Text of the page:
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County should move forward with Westboro highway shop plans

County should move forward with Westboro highway shop plans County should move forward with Westboro highway shop plans

As Taylor County moves forward with plans to replace the Rib Lake highway shop with a new structure on Hwy 13 near the Westboro wayside, supervisors need to look beyond just the highway department’s immediate needs and have a facility that can serve multiple functions.

The existing Rib Lake shop needs to be replaced. The decaying metal buildings are becoming an eyesore due to their age. Given the lack of space at the location, it makes more sense for the county to sell that lot and build new elsewhere.

Building a new shop by the wayside makes sense from a space concern with room for equipment material storage freeing up space at the highway shop complex in Medford. It will also allow for the more efficient use of materials. Being able to reduce the travel time to get salt and sand when clearing roads will improve efficiency and save money over time.

Beyond the winter months, it also makes sense to have off-site storage of seasonal equipment. The highway equipment represents a significant investment in public funds and keeping this equipment secure and out of the weather will increase its longevity.

From a longterm view, it also makes more sense to put new buildings on the less commercially valuable land near Westboro than it does to continue to build them in the center of Medford’s Hwy 13 business district. Remote storage for seasonally-used highway equipment will also free up existing storage space for the sheriff’s and buildings and grounds departments.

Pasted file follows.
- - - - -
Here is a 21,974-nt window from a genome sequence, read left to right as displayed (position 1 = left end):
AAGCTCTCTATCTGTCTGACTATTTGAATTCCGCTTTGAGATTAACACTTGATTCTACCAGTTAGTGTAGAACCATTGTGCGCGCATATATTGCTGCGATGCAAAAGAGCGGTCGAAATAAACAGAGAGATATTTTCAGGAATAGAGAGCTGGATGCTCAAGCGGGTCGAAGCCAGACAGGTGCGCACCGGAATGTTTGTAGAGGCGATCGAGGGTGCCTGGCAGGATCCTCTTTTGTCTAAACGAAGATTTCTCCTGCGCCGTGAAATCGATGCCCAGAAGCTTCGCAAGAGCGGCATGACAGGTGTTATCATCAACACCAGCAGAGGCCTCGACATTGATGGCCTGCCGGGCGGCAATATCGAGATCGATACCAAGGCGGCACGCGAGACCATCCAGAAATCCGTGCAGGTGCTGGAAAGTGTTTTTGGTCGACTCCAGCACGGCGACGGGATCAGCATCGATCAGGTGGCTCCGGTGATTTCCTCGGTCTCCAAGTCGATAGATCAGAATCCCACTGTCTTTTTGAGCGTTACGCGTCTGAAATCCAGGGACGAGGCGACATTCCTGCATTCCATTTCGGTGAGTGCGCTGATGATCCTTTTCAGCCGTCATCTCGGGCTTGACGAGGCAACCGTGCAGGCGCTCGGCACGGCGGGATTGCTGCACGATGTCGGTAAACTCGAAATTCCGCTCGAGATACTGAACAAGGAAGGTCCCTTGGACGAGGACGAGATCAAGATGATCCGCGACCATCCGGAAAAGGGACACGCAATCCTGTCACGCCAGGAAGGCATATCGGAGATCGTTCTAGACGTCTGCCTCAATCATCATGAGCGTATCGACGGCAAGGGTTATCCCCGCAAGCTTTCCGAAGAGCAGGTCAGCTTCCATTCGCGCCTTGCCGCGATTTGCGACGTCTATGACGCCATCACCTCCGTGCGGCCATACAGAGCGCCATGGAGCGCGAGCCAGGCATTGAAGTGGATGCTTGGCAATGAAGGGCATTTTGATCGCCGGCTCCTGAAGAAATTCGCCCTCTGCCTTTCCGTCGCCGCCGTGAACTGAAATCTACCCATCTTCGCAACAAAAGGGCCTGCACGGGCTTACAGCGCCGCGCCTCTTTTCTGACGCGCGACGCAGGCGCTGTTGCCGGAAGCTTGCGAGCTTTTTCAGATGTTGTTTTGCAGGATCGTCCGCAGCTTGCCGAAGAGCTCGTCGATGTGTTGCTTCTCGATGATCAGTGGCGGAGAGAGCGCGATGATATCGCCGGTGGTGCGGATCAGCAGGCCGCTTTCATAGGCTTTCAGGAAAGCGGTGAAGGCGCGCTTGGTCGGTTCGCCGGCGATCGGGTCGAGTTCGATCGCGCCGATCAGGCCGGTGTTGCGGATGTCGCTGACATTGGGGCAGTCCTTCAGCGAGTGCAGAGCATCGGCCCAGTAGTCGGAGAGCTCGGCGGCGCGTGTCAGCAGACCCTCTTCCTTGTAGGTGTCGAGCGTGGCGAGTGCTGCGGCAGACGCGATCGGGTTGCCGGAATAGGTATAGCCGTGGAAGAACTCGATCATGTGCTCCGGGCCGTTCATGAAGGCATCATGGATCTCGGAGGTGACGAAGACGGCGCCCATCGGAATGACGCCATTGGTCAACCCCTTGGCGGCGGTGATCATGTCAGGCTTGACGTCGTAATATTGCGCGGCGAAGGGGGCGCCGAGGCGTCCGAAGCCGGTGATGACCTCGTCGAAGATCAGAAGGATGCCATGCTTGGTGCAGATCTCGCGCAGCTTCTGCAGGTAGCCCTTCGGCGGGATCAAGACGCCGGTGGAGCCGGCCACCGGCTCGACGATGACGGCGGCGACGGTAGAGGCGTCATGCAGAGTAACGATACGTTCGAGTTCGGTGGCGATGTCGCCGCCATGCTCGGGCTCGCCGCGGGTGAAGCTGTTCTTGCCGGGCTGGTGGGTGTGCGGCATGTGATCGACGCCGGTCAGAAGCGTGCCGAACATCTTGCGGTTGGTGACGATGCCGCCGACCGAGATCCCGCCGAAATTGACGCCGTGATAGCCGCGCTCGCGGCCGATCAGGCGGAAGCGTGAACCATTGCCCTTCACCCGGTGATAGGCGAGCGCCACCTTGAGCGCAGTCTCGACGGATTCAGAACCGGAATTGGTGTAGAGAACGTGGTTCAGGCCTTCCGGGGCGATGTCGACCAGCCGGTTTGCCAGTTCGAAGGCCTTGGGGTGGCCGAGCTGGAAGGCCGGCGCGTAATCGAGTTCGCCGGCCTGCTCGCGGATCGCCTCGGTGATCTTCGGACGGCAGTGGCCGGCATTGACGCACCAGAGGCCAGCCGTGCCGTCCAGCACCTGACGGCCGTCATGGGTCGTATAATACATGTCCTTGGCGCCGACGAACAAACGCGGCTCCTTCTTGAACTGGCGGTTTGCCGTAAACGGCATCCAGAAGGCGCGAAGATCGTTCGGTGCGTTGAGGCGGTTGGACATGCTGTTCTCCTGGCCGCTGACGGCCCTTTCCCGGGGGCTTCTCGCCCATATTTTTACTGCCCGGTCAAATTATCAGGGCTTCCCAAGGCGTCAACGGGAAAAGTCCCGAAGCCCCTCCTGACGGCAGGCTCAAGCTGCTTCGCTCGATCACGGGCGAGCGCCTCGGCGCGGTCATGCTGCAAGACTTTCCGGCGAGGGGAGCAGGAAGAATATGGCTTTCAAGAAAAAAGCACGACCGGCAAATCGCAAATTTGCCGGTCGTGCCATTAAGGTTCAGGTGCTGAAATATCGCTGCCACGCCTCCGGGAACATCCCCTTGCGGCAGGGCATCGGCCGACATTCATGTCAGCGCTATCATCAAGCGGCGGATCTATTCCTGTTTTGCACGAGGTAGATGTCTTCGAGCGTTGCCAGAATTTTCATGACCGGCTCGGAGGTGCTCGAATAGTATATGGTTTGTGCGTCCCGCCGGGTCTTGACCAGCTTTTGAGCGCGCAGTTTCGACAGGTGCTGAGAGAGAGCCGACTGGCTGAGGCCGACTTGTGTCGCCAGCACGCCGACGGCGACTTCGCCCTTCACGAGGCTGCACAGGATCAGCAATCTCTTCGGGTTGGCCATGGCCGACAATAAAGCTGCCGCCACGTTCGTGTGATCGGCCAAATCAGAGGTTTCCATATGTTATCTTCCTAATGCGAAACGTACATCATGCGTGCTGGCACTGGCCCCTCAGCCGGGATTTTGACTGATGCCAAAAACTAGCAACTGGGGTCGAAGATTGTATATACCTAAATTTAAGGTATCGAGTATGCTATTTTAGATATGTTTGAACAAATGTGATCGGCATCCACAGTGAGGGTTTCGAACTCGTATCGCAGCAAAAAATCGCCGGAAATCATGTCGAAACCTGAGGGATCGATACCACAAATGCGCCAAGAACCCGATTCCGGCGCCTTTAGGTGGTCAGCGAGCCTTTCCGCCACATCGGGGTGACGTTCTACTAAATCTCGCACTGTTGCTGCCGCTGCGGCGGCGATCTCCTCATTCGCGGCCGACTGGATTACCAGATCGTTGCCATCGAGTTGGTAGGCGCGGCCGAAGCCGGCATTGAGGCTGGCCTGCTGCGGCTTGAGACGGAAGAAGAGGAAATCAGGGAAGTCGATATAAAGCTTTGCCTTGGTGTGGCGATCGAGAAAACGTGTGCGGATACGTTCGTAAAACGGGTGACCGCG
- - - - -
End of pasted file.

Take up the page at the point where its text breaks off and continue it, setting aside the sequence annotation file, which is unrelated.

There will be similar savings by moving some of the forestry equipment from Medford to the future shop. The county forest is located in the northeast corner of the county and the vehicle mileage and fuel used to haul equipment from Medford would be reduced if it were stored at the new shop building.

Beyond these uses a new shop building could have other practical benefits for the county including tourism. The existing wayside in the area is only open seasonally and has pit toilets. A new shop building will require the installation of a well and septic system. Designing the building to include public access restrooms on the exterior of the building would provide the opportunity to have facilities available for travelers year-round without adding significant expense. While the current wayside serves as a trailhead for the Ice Age Trail, it could be easily relocated to incorporate with a new building and serve as a place for county tourism information to be displayed.

Admittedly the estimated $1.25 million price tag of the project could cause sticker shock. The size of the project averages out to about $69 per square foot which is not out of the ballpark for a building of this type nor for the 50 plus years of service that can be expected from the building. The county will be effectively debt free within a few years after paying off the courthouse expansion project. As interest rates remain low, it is beneficial for the county to invest now in dealing with longterm issues.